Charles Borchard of Huron was the speaker Sunday at the Bancroft Presbyterian Church.
The countryside has changed a lot in the last week, so it must be fall. Some cornfields are already cut for silage, and others have turned to brown, with a lot of ears hanging down just waiting to be picked. Harvest season is upon us, with all the work to be done before Old Man Winter makes his appearance. Sure wish he wouldn’t come for a lo-o-o-o-long time yet.
I know that anyone who drives up around Bancroft can see that there is very little left of the town, but in 1925, and following years, it was a roaring town with the following businesses—believe it or not.
There was a railroad depot, a bank (that went broke in 1929-30), a hotel named Argyle House, plus one other, unnamed as far as I could see, a school system, with the mascot named the Bancroft Eagles, two grocery stores and a Masonic Hall.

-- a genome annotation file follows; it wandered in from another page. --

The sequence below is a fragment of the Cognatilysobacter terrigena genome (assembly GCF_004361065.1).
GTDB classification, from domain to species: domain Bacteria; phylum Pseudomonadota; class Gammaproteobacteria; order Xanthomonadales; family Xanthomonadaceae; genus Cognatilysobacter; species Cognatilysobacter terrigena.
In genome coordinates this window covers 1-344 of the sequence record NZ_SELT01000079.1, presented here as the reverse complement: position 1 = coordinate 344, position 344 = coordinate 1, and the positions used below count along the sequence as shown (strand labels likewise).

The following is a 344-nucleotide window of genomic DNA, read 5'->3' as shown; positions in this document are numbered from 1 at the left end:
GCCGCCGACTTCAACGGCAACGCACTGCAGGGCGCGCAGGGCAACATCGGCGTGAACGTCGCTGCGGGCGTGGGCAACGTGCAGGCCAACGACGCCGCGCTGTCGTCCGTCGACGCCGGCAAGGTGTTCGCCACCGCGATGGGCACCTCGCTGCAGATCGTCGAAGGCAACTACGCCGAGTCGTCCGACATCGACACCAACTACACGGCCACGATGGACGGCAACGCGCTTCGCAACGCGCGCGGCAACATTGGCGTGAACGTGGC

There was a pool hall, barber shop, two blacksmith shops and a butcher shop. There were two cream buying stations, telephone exchange and a drugstore. There was a lumberyard, two gas stations, two farm implement stores, two grain elevators and two churches.
There were several baseball teams and a puffed wheat factory. (In 1935-36, K and K of De Smet took over the factory). One of three dormitories for men in Kingsbury County in the 30’s was located in Bancroft, the other two were in Iroquois and Hetland. Other Bancroft businesses included a livery, dray service and the post office.
And I mustn’t forget to list the jail. Stories differ as to whether the jail ever had any occupants, but if there were any, they were there only overnight. In later years there was an outdoor theater, which showed movies on Wednesday nights. There may have been others that I have not mentioned.